Awareness of mental health issues within the workplace is growing. At AB, we’re committed to creating an open conversation and a supportive culture that is conducive to the well-being of our team.
Keen to broaden our knowledge on the subject, I recently attended a 2-day Mental Health First Aid course run by MHFA England. The purpose of the course is to increase mental health knowledge and to provide people with the skills and confidence to recognise signs of mental ill health in order to provide support. As employers, we have a duty of care to our employees. While having a First Aider within the company for physical accidents is a requirement, the aim of the course is to reduce stigma around mental health so that the same care can be extended to mental as well as physical well-being.
The diverse content matter and discussions covered in the course material were at times overwhelming. There are many different types and symptoms of mental illness. We touched on anxiety and depression, to panic attacks, self-harm and suicide. Of course, having attended the course you are not suddenly qualified to diagnose mental health issues, but instead the purpose of the Mental Health First Aider is to help guide the person in distress to the relevant help that they need.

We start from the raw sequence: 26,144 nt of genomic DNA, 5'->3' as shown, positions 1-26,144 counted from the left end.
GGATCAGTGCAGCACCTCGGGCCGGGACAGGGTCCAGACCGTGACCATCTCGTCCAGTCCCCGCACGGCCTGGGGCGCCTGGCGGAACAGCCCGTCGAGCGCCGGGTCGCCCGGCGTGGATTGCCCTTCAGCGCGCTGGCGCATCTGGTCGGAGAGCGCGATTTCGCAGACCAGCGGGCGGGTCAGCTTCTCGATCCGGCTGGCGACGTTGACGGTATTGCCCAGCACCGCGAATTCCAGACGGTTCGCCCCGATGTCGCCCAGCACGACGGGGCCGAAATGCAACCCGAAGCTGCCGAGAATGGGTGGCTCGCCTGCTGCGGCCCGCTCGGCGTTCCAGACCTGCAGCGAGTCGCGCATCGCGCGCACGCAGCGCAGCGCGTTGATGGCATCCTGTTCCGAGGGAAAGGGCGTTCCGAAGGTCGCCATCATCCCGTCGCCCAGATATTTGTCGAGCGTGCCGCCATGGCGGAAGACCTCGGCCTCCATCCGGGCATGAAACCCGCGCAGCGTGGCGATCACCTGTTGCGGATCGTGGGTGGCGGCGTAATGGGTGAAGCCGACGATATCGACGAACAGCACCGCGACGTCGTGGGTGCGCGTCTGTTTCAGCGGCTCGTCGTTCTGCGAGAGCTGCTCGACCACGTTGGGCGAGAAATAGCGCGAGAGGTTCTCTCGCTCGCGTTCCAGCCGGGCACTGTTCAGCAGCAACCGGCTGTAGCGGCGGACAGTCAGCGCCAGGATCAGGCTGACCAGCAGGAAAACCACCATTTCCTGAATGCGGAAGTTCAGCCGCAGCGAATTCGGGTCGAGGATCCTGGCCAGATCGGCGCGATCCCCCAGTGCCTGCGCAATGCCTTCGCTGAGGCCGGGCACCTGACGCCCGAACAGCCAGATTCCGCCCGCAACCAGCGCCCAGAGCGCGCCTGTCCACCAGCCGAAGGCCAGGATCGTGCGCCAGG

We were provided with a practical action plan to put in place to help a person in a mental health crisis, its mnemonic being ALGEE.
Approach the person, assess and assist with any crisis
Listen and communicate non-judgementally
Give support and information
Encourage the person to seek appropriate professional help
Encourage other supports
Of course, a key part here is communication. Language, tone of voice, attention, body language and of course the biggie, listening, all play a crucial role when considering approaching someone who may need help with a mental health issue.
Having concluded the course, I’ll admit to feeling some trepidation at the responsibility at now being an official Mental Health First Aider – I have a certificate! Trained or not, we would never consider leaving a colleague in distress if they were in physical pain. In the same token, I hope that my training is another step towards creating a supportive environment at AB and making looking after our own and each other’s mental wellbeing an accepted – and expected – part of who we are.
You can find further information on mental health training at https://mhfaengland.org/